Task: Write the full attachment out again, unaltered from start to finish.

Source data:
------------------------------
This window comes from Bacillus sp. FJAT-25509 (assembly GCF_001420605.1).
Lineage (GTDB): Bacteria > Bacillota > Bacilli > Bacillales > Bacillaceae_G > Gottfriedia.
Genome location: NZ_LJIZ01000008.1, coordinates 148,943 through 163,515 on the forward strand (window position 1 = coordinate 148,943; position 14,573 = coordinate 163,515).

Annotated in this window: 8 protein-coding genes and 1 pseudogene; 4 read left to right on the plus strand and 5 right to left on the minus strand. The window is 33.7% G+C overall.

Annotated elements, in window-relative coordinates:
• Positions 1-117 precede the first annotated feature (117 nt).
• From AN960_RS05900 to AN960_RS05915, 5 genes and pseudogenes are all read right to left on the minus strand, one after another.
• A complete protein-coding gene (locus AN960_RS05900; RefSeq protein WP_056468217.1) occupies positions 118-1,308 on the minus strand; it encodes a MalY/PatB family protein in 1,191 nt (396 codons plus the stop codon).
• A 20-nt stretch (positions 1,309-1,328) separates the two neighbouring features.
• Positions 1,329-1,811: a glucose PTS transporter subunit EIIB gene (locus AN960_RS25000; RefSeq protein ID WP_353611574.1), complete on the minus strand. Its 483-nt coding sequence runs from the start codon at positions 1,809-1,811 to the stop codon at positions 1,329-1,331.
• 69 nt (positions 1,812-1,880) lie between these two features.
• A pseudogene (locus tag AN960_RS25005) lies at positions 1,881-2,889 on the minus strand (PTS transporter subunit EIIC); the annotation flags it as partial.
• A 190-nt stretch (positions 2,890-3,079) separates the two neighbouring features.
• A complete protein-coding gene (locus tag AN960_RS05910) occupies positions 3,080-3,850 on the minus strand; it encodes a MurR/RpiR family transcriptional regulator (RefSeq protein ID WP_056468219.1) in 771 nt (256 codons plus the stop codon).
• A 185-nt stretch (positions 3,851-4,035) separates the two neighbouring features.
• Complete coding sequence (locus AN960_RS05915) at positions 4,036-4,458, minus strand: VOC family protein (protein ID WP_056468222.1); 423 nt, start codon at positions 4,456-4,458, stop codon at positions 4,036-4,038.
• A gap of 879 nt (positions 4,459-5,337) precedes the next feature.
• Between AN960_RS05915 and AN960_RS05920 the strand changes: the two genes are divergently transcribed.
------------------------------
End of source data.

This window comes from Bacillus sp. FJAT-25509 (assembly GCF_001420605.1).
Lineage (GTDB): Bacteria > Bacillota > Bacilli > Bacillales > Bacillaceae_G > Gottfriedia.
Genome location: NZ_LJIZ01000008.1, coordinates 148,943 through 163,515 on the forward strand (window position 1 = coordinate 148,943; position 14,573 = coordinate 163,515).

Annotated in this window: 8 protein-coding genes and 1 pseudogene; 4 read left to right on the plus strand and 5 right to left on the minus strand. The window is 33.7% G+C overall.

Annotated elements, in window-relative coordinates:
• Positions 1-117 precede the first annotated feature (117 nt).
• From AN960_RS05900 to AN960_RS05915, 5 genes and pseudogenes are all read right to left on the minus strand, one after another.
• A complete protein-coding gene (locus AN960_RS05900; RefSeq protein WP_056468217.1) occupies positions 118-1,308 on the minus strand; it encodes a MalY/PatB family protein in 1,191 nt (396 codons plus the stop codon).
• A 20-nt stretch (positions 1,309-1,328) separates the two neighbouring features.
• Positions 1,329-1,811: a glucose PTS transporter subunit EIIB gene (locus AN960_RS25000; RefSeq protein ID WP_353611574.1), complete on the minus strand. Its 483-nt coding sequence runs from the start codon at positions 1,809-1,811 to the stop codon at positions 1,329-1,331.
• 69 nt (positions 1,812-1,880) lie between these two features.
• A pseudogene (locus tag AN960_RS25005) lies at positions 1,881-2,889 on the minus strand (PTS transporter subunit EIIC); the annotation flags it as partial.
• A 190-nt stretch (positions 2,890-3,079) separates the two neighbouring features.
• A complete protein-coding gene (locus tag AN960_RS05910) occupies positions 3,080-3,850 on the minus strand; it encodes a MurR/RpiR family transcriptional regulator (RefSeq protein ID WP_056468219.1) in 771 nt (256 codons plus the stop codon).
• A 185-nt stretch (positions 3,851-4,035) separates the two neighbouring features.
• Complete coding sequence (locus AN960_RS05915) at positions 4,036-4,458, minus strand: VOC family protein (protein ID WP_056468222.1); 423 nt, start codon at positions 4,456-4,458, stop codon at positions 4,036-4,038.
• A gap of 879 nt (positions 4,459-5,337) precedes the next feature.
• Between AN960_RS05915 and AN960_RS05920 the strand changes: the two genes are divergently transcribed.